G, C, A, T to be exact. Only a slight stretch of our DNA make the difference between us and our chimpanzee cousins. When embedding the bit of genetic information into mice, scientists found that the rodents’ brains grew significantly larger than usual.
“It’s likely to be one of many DNA regions that’s critical for controlling how the human brain develops,” says Debra Silver, on the region they chose. Silver is a neurobiologist at Duke University Medical School.
It is likely that this accounts for the massive difference in brain size between humans and our closest living relative, the chimpanzee – a difference of anywhere between two and four times larger by current estimates. While also having larger brains, people also have many more neurons than their simian friends, and many more connections, or synapses, occurring between each.
Scientists have long sought to determine what genetic basis we have for abstract thought as well as valuing logic and complex emotions – our capacity to develop languages and artwork, concepts that have long been associated with larger brain size. Currently, we have a wealth of evidence that our fellow hominids the Neanderthals were also capable of artwork and tool making, presenting a rather different picture than our old stereotypes of mindless barbarians. The Human Genome Project, concluded in 2004, revealed that humans and chimpanzees have DNA approximately 95 percent identical, establishing that we have more in common with chimps than mice do with rats. Silver’s latest interest, however, is to learn more about those regions in the genome that differ. Chimps do have capacity for tool making, using straw to catch termites, but their linguistic capacity, aside from facial reading, is still being explored.
Silver and her researchers isolated a gene that aids in brain development and removed the DNA region near it, which they proceeded to plant into mice. One group received human DNA, and the other received DNA extracted from chimps.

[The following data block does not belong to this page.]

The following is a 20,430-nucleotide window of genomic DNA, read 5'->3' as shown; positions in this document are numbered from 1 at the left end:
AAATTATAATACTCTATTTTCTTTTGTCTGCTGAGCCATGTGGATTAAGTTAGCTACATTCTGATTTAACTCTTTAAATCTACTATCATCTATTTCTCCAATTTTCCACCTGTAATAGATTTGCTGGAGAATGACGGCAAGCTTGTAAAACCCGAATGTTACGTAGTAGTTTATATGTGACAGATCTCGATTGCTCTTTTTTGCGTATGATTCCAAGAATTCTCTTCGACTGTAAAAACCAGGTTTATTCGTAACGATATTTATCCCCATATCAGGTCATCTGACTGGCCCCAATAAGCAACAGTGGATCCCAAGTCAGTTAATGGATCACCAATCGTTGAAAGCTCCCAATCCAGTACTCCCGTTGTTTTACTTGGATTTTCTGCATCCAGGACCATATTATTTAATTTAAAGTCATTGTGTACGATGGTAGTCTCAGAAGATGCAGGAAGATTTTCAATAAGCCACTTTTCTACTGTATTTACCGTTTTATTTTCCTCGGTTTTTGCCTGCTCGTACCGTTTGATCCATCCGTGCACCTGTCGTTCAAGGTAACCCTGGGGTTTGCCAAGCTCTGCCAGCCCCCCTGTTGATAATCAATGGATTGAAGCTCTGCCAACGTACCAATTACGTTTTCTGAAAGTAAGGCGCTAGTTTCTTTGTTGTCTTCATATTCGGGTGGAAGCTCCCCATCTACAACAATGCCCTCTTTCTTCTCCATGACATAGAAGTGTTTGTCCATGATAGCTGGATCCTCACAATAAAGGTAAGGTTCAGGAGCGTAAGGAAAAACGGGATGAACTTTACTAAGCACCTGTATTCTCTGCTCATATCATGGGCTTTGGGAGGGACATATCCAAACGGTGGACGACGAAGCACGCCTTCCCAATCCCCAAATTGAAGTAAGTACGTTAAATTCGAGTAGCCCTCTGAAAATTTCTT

“What we discovered is that the human DNA turned on gene activity in neural stem cells, and these are cells which produce the neurons of our cerebral cortex,” said Silver.
The mice that were born yielded brains 12 percent larger than the brains of mice who received chimp DNA. The findings were published in Current Biology.
Now, Silver’s team will begin an investigation of how differently mice with larger brains will behave as they mature, knowing that they have only begun to scratch the surface. At the same time, they are looking for other genes that are specific to humans.
Of particular interest is within a vestigial genetic region known popularly as “junk DNA,” that which evidences our common descent from other, more primitive lifeforms, but until recently was believed to serve no specific purpose of its own, since this region doesn’t code for any active proteins in the body. Currently, however, researchers suspect that this region is critical for turning on and off genes as new cells are formed. Their ultimate function, if any at all, still remains a mystery.
“We have very little scientific information about the actual functions of those regions,” said Katie Pollard, who researches human and chimp DNA from the University of California, San Francisco, in a recent interview with NPR.
Many of the ways in which we differ from chimps can be found within the junk DNA, and many researchers like Pollard are still looking to meet that gap. As impressive as the results reported in the study may have been, it is difficult to predict what effect it may have on the mice. It’s preferential to see directly how either people or chimps are affected by the region’s presence, but then the research touches on ethical grounds.
“We’re talking about humans and chimpanzees here, and you cannot experiment on either of those,” notes Pollard. “And so it’s very challenging to prove causation.”
Challenging, sure, but not necessarily impossible either. Already, Pollard and her colleagues are experimenting with lab cultivated cells from chimps and humans, raised in Petri dishes.
“We can now actually generate the equivalent of embryonic brain cells and tissues that are human or chimpanzee,” says Pollard. “And, using genome engineering techniques, we can start to study the effects of switching the human and the chimp sequences in these primate cell lines.”
As their work progresses, the team hopes that soon they may find specific sequences in the DNA that are human by their very definition – opening the gateway of questioning precisely what characteristics make us human, and how distinct we really are from our living primate relatives. The difference may be far less than we ever imagined.